Book reveals enduring stories from entertainer's life weren't made onstage

You think you know someone. Then you read his autobiography and realize how much you didn't know. That's how it is with William "Bob" Bailey.

When I first met Bob Bailey, he was a well-known Las Vegas civil rights leader, handsome, articulate, polite and forceful in his beliefs.

I knew he and wife Anna had been entertainers, that he had been the first black radio and television personality in Las Vegas starting in the '50s. He became chairman of the first Nevada Equal Rights Commission in 1961 and a deputy director of the Minority Business Development Agency in the first Bush administration.

But there was so much more to discover in "Looking Up! Finding My Voice in Las Vegas." Yes, it's a story of the Baileys, who moved here in 1955 when they were 26. But he also tells personal memories of superstars such as Billie Holiday, Pearl Bailey, Count Basie, Josephine Baker, Sammy Davis Jr. and Louis Armstrong. He portrays a Las Vegas that no longer exists, painting pictures of Jackson Avenue on the Westside. Dirt streets and tumbleweeds, yet was oh so happening.

Three of his most vivid stories about racism in Las Vegas took place during the days of segregation, when black entertainers could perform, but had to come and go through the back door.

Bailey wrote: "One night when Nat was performing at the Sands, I tagged along with him and Al Freeman, the Sands' publicity director, as they headed to the Tropicana. ... But we were abruptly stopped at the front door by security and reminded that blacks were not welcome in the hotel. 'Don't you know who this is? This is Nat King Cole,' Freeman protested.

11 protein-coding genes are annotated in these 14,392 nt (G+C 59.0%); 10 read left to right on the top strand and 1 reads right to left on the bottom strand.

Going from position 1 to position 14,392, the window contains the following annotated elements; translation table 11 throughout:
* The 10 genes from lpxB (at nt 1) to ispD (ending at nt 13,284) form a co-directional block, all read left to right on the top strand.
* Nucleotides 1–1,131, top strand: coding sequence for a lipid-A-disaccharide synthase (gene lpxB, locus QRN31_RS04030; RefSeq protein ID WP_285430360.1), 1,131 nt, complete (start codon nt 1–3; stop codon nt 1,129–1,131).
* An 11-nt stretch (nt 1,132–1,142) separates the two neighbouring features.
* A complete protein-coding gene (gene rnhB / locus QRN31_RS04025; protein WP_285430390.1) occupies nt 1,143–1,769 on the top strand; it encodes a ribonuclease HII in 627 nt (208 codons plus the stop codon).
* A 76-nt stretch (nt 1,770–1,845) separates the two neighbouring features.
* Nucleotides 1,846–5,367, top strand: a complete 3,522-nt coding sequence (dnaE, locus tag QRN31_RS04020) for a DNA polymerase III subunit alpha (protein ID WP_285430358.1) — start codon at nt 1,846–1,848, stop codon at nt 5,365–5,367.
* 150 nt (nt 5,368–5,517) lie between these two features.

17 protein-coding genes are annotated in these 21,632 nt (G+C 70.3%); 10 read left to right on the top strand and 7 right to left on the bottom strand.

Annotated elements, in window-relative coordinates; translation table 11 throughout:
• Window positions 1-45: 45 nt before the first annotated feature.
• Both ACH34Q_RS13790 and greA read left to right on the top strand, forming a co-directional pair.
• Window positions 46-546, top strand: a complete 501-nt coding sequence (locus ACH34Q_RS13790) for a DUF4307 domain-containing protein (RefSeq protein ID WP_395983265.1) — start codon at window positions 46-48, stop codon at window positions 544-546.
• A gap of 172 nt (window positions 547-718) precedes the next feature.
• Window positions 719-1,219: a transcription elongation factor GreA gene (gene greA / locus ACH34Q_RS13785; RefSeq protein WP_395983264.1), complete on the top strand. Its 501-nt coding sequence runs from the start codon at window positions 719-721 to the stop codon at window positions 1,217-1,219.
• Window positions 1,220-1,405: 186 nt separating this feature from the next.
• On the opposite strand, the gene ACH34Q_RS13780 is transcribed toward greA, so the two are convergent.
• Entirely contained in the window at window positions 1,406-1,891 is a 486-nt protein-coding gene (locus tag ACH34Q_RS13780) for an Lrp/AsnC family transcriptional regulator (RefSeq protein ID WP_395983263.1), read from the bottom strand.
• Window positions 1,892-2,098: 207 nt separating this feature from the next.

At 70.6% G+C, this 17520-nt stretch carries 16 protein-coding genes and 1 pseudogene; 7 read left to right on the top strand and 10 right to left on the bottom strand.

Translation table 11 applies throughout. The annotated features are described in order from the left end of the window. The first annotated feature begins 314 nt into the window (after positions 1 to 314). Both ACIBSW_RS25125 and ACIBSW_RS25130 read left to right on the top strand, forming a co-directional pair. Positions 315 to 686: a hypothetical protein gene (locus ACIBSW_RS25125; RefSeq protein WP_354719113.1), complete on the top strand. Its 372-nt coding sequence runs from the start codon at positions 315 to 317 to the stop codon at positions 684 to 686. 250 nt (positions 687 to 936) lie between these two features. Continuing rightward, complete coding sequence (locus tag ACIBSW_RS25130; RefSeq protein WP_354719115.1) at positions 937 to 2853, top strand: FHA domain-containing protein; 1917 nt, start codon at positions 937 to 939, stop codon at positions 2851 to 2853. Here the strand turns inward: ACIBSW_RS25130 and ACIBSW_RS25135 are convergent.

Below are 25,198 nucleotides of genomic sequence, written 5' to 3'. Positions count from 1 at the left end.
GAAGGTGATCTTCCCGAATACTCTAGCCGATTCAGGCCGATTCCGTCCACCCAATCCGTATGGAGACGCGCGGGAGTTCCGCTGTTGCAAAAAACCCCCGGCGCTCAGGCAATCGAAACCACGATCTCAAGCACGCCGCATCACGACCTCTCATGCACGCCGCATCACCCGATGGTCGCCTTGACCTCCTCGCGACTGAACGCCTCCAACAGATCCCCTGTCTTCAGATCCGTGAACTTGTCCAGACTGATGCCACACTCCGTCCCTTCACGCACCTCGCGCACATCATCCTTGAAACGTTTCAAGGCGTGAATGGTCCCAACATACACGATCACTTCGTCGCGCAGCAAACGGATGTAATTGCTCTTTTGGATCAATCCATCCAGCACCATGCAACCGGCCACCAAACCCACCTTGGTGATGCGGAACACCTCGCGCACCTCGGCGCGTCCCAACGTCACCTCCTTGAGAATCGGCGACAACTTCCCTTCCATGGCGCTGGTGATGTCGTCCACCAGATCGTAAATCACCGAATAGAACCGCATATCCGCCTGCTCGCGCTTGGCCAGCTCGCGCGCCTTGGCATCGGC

"'I don't care if he is the black Jesus, he can't come in,' the guard snapped."

A second tale featured dancer Josephine Baker, who played the El Rancho Vegas and noticed no blacks in the audience. Between shows, she learned of the segregation policies and told the owner, "If I don't see some black faces in the audience for my second show, there will not be another show."

The owner called Bailey, who was well-known because of his television and radio shows and asked how to get blacks into the second show.

Bailey suggested the owner tell some of his maids and porters to hurry home, change into their best clothes and come back for the show. It worked. Blacks attended Baker's show for the rest of her run.

A third incident involved the woman whose name is on the humanities building at UNLV: Flora Dungan.

Flora was the financial officer at the Fremont Hotel and there was a television studio on the second floor where Bailey worked. At the time, Bailey couldn't enter the front door and couldn't eat in the coffee shop.

One day, Flora asked him to join her for lunch. "It was as 'unacceptable' for me to be in the coffee shop as to be seen in public with a white woman," Bailey wrote. But he agreed. At first, they weren't seated. Then after Flora seized an empty table, they weren't served.

"Flora was burning, angrier than I. Here was someone facing discrimination for the first time, someone who wouldn't normally be in this position," Bailey wrote. Flora found a pit boss and they were served that day. The next day, Bailey learned he would no longer have to enter the Fremont through the service entrance.

No marches, no pickets, no lawsuits, yet he won.

His book is published by Stephens Press, a sister company to the Review-Journal, but that doesn't mean I'm shilling. It's a great read if you're interested in entertainment and history.

Bob and Anna, married 58 years, are both 82. He speaks slowly, but communicates well, which is what Anna, then a dancer, first found attractive about the vibrant young singer with the Count Basie Orchestra.

Over two hours, we discuss issues including education, banking, job opportunities, and the F Street closure. He talks about his upcoming award from the Public Education Foundation on Sept. 12 and how proud he is to have a middle school carry his name.

Bob Bailey was one of many who made it possible for blacks to enter through the front door of Las Vegas casinos, a hard-earned freedom worth celebrating this Fourth of July.

Jane Ann Morrison's column appears Monday, Thursday and Saturday. E-mail her at or call (702) 383-0275. She also blogs at